When Japanese names are rendered with Latin letters — that is, “romanized” — the given name comes first and the family name comes last. That is the reverse of the order in which the names are actually read in Japanese.
Now, some government officials, including Foreign Minister Taro Kono and Minister for Education, Culture, Sports, Science and Technology Masahiko Shibayama are calling for the situation to be rectified.
It remains to be seen, however, whether or not the Japanese people are ready to accept such a switchover and abandon the habit ingrained over many years of using a Westernized format. Perhaps the Prime Minister’s Office should take the lead in this regard.
The two ministers made their declaration at a May 21 press conference. Kono called on foreign media organizations to use Abe Shinzo (family name, given name) instead of Shinzo Abe, as is commonly written now, when writing about the Prime Minister. He noted that this is the order used for other Asian leaders, such as China’s President Xi Jinping.
This proposal did not come out of the blue. As long ago as December 2000, an advisory group to the Minister of Education at the time issued a report recommending that. when the order of names are expressed in Romanized form, last names should come first.
The report noted that naming conventions are established based on cultural and historical backgrounds. It added that it was important to respect unique modes of presentation by introducing and explaining them.
Taking his cue from this perspective, Minister Shibayama declared that he wanted to get the word out about the need for revision. He added the cultural agency, which he is in charge of, would be encouraging the new usage by government agencies and others.
In response to the call from the language advisory group two decades ago, English-language textbooks have been adjusted so that the ones students study in Japan’s junior high schools today use the traditional Japanese name order. Passports also have family name first and personal name second.
Nevertheless, not all government officials have reacted the same way to the proposal. Chief Cabinet Secretary Yoshihide Suga, for one, has been cautious, saying: “We also have this long-accepted practice, and there are many factors to be taken into account.”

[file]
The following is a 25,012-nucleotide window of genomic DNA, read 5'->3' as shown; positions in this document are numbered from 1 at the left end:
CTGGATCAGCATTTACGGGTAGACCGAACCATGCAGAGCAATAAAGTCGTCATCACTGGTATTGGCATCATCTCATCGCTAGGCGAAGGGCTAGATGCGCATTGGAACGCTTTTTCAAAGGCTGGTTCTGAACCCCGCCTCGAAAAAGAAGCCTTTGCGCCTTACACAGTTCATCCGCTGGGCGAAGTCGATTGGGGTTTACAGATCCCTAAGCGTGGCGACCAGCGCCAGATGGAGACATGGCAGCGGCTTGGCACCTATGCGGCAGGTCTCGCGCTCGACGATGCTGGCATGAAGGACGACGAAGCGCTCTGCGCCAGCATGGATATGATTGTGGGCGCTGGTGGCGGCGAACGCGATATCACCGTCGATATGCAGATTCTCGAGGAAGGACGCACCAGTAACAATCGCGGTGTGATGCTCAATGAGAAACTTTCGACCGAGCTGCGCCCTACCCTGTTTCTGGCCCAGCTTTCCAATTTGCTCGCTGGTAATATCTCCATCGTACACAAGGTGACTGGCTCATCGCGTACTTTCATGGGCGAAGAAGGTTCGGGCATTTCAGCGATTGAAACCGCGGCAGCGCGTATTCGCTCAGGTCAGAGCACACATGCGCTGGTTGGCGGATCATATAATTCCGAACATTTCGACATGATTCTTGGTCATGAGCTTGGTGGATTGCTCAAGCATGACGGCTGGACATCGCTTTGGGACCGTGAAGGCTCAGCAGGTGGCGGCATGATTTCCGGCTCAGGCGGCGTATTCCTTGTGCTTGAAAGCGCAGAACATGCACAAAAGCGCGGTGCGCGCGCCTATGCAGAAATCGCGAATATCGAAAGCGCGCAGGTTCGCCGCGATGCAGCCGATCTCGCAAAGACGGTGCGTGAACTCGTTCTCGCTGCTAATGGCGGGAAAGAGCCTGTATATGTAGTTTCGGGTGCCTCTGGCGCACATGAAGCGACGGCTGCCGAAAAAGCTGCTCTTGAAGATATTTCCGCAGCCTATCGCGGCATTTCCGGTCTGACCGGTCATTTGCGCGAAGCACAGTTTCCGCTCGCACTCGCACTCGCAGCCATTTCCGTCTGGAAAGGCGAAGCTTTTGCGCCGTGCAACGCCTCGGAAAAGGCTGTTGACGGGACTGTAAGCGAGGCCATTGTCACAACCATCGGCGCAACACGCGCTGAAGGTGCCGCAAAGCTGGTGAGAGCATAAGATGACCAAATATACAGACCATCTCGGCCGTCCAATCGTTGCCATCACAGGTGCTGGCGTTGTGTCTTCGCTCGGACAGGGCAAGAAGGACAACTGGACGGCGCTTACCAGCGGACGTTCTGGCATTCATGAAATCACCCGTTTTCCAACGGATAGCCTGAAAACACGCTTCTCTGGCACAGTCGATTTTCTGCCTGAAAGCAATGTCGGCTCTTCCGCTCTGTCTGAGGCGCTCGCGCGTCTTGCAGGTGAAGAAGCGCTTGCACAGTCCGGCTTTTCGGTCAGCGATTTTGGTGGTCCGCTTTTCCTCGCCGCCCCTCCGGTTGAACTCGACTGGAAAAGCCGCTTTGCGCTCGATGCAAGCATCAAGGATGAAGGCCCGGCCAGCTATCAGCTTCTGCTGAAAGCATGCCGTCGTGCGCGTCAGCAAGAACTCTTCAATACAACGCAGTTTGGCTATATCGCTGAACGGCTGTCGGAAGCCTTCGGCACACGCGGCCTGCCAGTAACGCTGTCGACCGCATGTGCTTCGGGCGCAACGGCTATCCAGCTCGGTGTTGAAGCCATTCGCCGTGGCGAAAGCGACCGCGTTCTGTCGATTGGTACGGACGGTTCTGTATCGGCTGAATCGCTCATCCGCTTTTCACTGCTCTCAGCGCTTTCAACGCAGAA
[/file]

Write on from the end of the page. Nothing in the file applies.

The English homepage of the Prime Minister’s Office uses the order Shinzo ABE, with the family name capitalized. The foreign ministry English homepage does the same. Unless the Cabinet and other government offices achieve consensus on this point, the public is likely to be totally confused by the debate.
Interestingly, when United States President Donald Trump presented a special trophy to the winning wrestler at the Summer Sumo Tournament, he read the name of the rikishi as “Asanoyama Hideki,” with his professional name first and given name second. Perhaps if Japanese athletes participating in the Tokyo Olympics and Paralympics in 2020 are introduced by family name first and then given name, the practice will start taking root.
Nowadays we are enjoying more opportunities for interchanges that transcend barriers of differences in language. But for that to happen, mutual understanding of our traditional cultures is essential. Some experts in language teaching warn that giving short shrift to one’s own culture while trying to adapt to please others is actually an obstacle to real understanding.
If Japan succumbs to a self-flagellating view of history, in which we turn our backs on our national flag and national anthem and display a wobbly stance concerning territorial issues, we will lose the trust of international society.
Changing the way Japanese names are expressed to foreigners to bring them in line with the actual situation offers a perfect opportunity to truly think internationally.
(Click here to read the column in its original Japanese.)
Author: The Sankei Shimbun Editorial Board